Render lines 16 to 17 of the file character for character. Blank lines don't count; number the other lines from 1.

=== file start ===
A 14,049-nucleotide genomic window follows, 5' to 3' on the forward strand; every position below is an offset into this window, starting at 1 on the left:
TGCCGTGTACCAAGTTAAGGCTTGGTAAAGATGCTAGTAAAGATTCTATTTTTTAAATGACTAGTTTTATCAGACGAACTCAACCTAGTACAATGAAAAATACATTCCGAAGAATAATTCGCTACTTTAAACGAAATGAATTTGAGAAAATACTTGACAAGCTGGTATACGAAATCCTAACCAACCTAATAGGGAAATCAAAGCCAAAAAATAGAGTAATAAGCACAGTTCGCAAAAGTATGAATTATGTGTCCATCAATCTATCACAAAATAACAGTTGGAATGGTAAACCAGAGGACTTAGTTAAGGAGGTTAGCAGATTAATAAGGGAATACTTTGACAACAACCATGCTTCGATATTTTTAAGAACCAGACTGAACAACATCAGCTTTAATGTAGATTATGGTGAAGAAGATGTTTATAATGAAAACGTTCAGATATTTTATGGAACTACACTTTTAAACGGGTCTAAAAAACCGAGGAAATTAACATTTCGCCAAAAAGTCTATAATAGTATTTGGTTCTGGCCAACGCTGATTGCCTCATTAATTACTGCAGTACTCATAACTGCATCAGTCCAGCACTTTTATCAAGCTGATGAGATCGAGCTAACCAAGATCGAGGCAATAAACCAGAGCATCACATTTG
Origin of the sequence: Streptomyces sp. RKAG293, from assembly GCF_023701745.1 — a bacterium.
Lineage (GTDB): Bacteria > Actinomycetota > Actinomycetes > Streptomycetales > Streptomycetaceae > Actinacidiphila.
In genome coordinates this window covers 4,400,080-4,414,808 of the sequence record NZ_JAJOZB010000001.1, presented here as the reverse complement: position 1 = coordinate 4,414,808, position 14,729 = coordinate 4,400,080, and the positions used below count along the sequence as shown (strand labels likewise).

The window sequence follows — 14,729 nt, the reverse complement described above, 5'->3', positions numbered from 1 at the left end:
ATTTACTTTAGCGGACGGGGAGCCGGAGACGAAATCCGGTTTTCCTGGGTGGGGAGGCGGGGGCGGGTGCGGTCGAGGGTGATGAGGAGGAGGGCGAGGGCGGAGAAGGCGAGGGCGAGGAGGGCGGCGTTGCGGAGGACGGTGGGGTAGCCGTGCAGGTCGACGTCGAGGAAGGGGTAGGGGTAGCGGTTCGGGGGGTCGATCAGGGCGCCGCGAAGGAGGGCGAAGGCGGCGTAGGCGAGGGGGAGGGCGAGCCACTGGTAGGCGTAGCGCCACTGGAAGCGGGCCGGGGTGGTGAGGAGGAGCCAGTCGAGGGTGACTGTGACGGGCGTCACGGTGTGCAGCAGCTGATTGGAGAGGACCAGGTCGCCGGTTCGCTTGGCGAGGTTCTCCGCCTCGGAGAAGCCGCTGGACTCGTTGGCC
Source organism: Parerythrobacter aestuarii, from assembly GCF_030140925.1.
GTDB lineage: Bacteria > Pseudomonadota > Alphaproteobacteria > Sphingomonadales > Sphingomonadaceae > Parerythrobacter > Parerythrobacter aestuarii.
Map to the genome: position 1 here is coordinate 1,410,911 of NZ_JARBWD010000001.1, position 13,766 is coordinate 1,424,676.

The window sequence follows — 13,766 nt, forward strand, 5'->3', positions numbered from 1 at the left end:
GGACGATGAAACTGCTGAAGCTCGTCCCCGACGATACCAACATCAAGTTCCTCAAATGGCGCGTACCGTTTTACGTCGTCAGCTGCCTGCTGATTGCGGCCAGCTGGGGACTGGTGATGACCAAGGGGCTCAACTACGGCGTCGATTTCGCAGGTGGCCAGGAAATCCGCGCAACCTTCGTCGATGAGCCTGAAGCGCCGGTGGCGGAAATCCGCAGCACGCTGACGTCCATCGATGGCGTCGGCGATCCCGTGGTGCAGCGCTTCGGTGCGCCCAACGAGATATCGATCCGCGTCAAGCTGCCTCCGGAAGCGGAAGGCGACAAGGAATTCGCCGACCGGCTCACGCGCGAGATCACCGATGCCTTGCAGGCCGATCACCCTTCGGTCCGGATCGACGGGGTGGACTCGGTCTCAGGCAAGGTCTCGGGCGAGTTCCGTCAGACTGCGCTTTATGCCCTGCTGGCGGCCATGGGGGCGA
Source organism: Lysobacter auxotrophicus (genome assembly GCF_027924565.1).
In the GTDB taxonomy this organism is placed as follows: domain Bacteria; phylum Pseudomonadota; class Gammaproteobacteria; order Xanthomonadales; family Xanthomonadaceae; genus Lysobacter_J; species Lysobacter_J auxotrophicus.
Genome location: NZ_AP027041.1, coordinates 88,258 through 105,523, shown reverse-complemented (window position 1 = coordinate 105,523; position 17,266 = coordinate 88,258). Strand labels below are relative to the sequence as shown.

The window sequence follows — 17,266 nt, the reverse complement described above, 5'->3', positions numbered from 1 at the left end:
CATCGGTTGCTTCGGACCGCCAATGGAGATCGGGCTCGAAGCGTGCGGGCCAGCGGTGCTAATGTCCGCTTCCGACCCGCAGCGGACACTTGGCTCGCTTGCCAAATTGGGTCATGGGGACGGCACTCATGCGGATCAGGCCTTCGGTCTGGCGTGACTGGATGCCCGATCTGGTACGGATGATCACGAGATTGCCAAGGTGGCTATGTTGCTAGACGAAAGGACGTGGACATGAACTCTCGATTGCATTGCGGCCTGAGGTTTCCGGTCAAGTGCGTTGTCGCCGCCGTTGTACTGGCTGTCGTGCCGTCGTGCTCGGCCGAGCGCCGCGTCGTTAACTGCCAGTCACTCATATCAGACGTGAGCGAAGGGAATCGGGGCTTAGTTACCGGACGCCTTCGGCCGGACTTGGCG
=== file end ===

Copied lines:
The window sequence follows — 17,266 nt, the reverse complement described above, 5'->3', positions numbered from 1 at the left end:
CATCGGTTGCTTCGGACCGCCAATGGAGATCGGGCTCGAAGCGTGCGGGCCAGCGGTGCTAATGTCCGCTTCCGACCCGCAGCGGACACTTGGCTCGCTTGCCAAATTGGGTCATGGGGACGGCACTCATGCGGATCAGGCCTTCGGTCTGGCGTGACTGGATGCCCGATCTGGTACGGATGATCACGAGATTGCCAAGGTGGCTATGTTGCTAGACGAAAGGACGTGGACATGAACTCTCGATTGCATTGCGGCCTGAGGTTTCCGGTCAAGTGCGTTGTCGCCGCCGTTGTACTGGCTGTCGTGCCGTCGTGCTCGGCCGAGCGCCGCGTCGTTAACTGCCAGTCACTCATATCAGACGTGAGCGAAGGGAATCGGGGCTTAGTTACCGGACGCCTTCGGCCGGACTTGGCG